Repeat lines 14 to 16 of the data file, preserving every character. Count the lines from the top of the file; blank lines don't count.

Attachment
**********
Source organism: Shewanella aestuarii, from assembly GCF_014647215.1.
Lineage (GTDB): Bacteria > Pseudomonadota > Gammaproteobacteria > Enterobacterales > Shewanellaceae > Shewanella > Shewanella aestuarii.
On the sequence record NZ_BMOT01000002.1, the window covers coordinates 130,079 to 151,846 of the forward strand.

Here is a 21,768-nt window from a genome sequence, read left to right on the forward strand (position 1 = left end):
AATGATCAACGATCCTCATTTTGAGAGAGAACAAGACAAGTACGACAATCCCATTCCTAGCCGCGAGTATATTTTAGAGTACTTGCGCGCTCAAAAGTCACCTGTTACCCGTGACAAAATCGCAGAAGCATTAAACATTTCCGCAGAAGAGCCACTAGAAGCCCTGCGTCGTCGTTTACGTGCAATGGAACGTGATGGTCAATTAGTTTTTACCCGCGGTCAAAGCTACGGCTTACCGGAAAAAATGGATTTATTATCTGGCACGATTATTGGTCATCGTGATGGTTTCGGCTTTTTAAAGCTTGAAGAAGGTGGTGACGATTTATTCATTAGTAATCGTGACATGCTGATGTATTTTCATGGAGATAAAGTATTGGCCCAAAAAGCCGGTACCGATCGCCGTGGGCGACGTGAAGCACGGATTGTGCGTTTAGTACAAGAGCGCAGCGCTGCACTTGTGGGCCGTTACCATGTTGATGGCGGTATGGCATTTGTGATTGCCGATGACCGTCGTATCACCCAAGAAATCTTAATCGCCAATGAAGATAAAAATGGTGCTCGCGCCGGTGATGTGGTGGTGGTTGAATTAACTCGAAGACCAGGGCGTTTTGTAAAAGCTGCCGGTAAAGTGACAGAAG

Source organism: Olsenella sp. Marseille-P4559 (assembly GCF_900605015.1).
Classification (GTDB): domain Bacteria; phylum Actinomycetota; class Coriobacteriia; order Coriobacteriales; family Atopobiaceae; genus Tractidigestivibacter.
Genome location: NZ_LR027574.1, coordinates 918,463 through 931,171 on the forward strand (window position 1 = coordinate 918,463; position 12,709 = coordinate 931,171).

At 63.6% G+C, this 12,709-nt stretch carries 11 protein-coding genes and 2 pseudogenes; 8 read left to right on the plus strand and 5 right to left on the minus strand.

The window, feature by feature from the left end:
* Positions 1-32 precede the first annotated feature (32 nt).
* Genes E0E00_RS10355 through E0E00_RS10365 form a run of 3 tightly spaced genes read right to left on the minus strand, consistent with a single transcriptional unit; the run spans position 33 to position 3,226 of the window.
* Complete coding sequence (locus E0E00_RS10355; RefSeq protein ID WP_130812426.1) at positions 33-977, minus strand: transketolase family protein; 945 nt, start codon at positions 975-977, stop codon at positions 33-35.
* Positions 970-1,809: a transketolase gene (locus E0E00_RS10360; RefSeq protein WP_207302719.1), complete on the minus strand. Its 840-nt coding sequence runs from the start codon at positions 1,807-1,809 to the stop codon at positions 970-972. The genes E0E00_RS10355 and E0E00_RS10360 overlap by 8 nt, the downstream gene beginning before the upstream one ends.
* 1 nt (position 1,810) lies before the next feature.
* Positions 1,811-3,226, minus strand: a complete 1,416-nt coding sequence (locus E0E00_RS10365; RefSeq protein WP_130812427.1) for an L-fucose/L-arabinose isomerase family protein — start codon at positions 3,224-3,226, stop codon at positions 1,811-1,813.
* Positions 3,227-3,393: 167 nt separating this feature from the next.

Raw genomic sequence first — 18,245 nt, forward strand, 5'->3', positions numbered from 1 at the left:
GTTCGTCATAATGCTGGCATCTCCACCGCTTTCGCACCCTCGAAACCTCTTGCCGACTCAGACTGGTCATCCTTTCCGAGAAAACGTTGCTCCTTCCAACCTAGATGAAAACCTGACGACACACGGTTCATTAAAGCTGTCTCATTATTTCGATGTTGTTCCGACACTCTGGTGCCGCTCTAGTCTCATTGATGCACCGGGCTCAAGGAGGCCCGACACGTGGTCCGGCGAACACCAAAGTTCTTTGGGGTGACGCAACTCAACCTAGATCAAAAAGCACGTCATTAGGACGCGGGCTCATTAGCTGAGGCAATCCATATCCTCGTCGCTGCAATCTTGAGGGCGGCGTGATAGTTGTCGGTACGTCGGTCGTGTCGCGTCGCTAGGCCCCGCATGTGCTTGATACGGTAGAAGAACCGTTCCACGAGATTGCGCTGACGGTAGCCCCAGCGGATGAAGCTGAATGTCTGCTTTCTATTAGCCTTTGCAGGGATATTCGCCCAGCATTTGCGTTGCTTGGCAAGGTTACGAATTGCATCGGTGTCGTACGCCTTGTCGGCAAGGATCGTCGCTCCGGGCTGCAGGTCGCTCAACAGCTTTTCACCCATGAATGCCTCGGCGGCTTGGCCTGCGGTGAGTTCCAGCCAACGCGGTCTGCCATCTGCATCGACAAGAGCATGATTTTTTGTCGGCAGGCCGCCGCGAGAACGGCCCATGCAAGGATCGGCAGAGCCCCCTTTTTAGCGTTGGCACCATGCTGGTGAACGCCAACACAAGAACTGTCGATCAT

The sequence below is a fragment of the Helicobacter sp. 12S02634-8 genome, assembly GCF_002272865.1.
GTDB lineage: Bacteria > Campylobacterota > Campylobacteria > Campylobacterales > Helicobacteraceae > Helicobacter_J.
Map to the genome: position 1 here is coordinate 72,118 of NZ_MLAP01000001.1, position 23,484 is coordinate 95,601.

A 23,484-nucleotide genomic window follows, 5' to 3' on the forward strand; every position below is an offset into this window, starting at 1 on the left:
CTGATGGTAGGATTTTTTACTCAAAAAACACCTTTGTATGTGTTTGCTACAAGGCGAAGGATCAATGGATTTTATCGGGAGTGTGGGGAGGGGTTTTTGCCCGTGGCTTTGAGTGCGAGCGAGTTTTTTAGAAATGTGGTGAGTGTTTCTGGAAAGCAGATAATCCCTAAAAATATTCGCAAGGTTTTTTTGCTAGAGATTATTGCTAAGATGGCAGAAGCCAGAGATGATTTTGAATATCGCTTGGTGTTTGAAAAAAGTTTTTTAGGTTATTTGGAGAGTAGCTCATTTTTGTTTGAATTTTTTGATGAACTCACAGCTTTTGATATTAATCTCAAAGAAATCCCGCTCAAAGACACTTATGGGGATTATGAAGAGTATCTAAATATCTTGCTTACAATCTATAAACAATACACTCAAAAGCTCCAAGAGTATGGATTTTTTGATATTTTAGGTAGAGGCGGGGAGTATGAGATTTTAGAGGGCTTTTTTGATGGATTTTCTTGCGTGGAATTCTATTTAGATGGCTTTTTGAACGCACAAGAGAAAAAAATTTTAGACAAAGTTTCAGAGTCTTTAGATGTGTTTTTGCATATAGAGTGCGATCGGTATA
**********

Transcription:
* Positions 970-1,809: a transketolase gene (locus E0E00_RS10360; RefSeq protein WP_207302719.1), complete on the minus strand. Its 840-nt coding sequence runs from the start codon at positions 1,807-1,809 to the stop codon at positions 970-972. The genes E0E00_RS10355 and E0E00_RS10360 overlap by 8 nt, the downstream gene beginning before the upstream one ends.
* 1 nt (position 1,810) lies before the next feature.
* Positions 1,811-3,226, minus strand: a complete 1,416-nt coding sequence (locus E0E00_RS10365; RefSeq protein WP_130812427.1) for an L-fucose/L-arabinose isomerase family protein — start codon at positions 3,224-3,226, stop codon at positions 1,811-1,813.